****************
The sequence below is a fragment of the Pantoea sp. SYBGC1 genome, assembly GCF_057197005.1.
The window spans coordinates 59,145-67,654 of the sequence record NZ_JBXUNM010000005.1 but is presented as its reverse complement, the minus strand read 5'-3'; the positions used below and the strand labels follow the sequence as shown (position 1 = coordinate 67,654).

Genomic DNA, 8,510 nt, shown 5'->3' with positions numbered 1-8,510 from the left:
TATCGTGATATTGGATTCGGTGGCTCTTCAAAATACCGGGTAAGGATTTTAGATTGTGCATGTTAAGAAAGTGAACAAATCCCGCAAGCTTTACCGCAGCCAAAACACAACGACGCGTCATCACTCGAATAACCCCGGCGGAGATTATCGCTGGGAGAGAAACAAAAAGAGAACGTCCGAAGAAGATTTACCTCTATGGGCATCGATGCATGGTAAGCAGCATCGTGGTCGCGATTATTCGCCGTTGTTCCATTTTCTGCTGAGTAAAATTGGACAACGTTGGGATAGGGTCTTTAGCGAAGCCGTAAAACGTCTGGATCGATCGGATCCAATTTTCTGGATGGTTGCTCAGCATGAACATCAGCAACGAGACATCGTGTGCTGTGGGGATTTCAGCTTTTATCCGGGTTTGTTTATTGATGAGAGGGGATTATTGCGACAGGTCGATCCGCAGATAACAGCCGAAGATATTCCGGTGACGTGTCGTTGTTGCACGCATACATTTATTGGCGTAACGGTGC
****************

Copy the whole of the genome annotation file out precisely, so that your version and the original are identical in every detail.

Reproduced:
The sequence below is a fragment of the Pantoea sp. SYBGC1 genome, assembly GCF_057197005.1.
The window spans coordinates 59,145-67,654 of the sequence record NZ_JBXUNM010000005.1 but is presented as its reverse complement, the minus strand read 5'-3'; the positions used below and the strand labels follow the sequence as shown (position 1 = coordinate 67,654).

Genomic DNA, 8,510 nt, shown 5'->3' with positions numbered 1-8,510 from the left:
TATCGTGATATTGGATTCGGTGGCTCTTCAAAATACCGGGTAAGGATTTTAGATTGTGCATGTTAAGAAAGTGAACAAATCCCGCAAGCTTTACCGCAGCCAAAACACAACGACGCGTCATCACTCGAATAACCCCGGCGGAGATTATCGCTGGGAGAGAAACAAAAAGAGAACGTCCGAAGAAGATTTACCTCTATGGGCATCGATGCATGGTAAGCAGCATCGTGGTCGCGATTATTCGCCGTTGTTCCATTTTCTGCTGAGTAAAATTGGACAACGTTGGGATAGGGTCTTTAGCGAAGCCGTAAAACGTCTGGATCGATCGGATCCAATTTTCTGGATGGTTGCTCAGCATGAACATCAGCAACGAGACATCGTGTGCTGTGGGGATTTCAGCTTTTATCCGGGTTTGTTTATTGATGAGAGGGGATTATTGCGACAGGTCGATCCGCAGATAACAGCCGAAGATATTCCGGTGACGTGTCGTTGTTGCACGCATACATTTATTGGCGTAACGGTGC